Ask The Expert
September 02, 2011
Jaundice is yellowing of the skin. Itís very common, and found in many newborns of all races. Two to three of every four newborns will get it.
Jaundice is caused by a buildup of bilirubin in the body. Bilirubin is a brownish-yellowish substance thatís found in bile. Jaundice happens when a new babyís liver takes a few days to get up to speed in removing bilirubin the right way.
Most cases of jaundice in newborns go away quickly, without any harm. But some cases of jaundice can be serious. This is because bilirubin levels can get too high and hurt the babyís brain.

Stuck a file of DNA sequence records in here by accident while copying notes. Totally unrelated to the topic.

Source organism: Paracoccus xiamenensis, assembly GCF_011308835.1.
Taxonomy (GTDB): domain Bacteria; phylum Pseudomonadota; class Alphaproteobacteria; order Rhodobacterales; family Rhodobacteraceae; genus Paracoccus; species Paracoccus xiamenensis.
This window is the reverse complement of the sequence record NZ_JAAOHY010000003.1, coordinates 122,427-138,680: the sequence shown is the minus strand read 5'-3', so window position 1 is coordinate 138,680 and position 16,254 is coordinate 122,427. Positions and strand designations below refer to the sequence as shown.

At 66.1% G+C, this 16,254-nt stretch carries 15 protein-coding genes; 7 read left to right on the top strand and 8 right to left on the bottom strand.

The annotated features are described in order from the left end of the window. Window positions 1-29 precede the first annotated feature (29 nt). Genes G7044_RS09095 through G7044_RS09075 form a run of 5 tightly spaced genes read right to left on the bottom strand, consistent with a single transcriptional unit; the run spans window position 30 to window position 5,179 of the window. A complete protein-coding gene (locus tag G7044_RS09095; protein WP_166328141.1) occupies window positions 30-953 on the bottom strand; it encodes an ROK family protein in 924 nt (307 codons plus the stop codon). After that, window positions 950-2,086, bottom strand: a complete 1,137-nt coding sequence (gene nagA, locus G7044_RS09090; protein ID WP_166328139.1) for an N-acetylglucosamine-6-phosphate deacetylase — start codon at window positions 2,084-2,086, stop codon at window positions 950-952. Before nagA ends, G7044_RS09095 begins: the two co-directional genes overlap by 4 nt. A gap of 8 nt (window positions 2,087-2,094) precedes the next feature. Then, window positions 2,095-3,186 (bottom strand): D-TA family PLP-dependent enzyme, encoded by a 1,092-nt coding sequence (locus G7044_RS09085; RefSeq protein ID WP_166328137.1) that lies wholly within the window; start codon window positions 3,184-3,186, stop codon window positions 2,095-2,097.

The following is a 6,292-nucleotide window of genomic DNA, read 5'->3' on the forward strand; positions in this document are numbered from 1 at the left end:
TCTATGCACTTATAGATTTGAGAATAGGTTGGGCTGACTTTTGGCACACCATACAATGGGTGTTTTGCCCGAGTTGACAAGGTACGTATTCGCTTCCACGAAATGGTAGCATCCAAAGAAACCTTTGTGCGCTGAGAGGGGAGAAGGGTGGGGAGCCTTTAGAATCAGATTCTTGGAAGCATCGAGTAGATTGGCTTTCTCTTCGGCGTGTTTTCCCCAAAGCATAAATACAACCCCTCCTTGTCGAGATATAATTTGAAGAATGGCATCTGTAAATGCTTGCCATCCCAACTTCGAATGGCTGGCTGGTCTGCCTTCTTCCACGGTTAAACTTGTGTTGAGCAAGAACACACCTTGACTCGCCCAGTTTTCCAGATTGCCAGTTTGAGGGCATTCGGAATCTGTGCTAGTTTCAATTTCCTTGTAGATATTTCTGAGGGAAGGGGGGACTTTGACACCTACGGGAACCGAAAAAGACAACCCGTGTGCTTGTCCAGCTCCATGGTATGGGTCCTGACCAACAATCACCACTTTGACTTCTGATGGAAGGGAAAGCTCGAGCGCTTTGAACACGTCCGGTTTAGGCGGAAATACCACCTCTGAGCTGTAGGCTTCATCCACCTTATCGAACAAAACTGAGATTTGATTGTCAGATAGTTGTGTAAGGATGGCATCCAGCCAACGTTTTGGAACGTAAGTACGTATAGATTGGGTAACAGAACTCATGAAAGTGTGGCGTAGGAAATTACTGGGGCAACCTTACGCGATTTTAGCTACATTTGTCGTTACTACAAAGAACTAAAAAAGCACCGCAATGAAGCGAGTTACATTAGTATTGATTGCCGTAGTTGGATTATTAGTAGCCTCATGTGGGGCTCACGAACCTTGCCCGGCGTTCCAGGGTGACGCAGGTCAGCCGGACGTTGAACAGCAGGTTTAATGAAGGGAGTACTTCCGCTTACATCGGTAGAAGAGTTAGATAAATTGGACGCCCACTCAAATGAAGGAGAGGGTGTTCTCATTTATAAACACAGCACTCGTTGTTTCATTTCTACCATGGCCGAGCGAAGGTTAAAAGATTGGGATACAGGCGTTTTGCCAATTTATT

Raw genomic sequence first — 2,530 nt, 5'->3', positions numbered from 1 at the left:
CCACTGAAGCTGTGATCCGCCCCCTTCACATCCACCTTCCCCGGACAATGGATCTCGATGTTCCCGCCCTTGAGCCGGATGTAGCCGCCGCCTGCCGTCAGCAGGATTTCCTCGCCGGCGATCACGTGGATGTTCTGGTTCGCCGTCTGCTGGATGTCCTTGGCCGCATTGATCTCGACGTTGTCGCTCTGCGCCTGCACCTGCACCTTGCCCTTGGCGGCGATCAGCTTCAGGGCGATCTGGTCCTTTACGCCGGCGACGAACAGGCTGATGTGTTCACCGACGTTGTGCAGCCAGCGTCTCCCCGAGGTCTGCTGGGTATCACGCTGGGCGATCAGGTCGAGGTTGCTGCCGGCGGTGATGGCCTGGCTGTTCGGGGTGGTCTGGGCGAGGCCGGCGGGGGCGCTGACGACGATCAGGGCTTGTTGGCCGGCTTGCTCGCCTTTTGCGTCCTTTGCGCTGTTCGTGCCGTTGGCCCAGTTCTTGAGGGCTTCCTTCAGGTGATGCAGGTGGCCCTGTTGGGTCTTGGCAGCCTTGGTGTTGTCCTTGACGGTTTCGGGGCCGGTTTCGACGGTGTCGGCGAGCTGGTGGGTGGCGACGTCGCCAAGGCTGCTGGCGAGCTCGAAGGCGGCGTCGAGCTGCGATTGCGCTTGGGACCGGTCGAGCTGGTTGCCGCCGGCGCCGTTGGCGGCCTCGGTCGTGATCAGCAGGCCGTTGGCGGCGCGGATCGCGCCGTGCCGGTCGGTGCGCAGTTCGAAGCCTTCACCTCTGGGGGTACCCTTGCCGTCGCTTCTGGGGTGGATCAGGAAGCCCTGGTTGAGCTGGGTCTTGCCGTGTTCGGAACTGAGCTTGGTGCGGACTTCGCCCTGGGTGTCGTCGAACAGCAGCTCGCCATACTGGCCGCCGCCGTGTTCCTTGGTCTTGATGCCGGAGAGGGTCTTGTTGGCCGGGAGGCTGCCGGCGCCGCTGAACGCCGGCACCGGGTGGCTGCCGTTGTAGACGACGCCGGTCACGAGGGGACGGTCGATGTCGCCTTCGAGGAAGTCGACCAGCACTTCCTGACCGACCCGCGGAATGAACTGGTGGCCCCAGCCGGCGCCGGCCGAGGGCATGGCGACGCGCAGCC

It is critical that parents, doctors, and nurses pay close attention to how yellow a babyís skin is during his or her first few days of life. As a precaution, all babies should be checked when they are 3 to 5 days old. A blood test may be needed to make sure that the bilirubin level is not too high.
Call the doctor if:
Jaundice usually lasts through the first two weeks of a babyís life. Sometimes it can be a bit longer in babies who are breastfed. If the bilirubin level gets too high, doctors order phototherapy. The baby is placed under special lights that break down the excess bilirubin deposited in the skin. Traditionally, this was always done in the hospital. Today, phototherapy can frequently be done at home.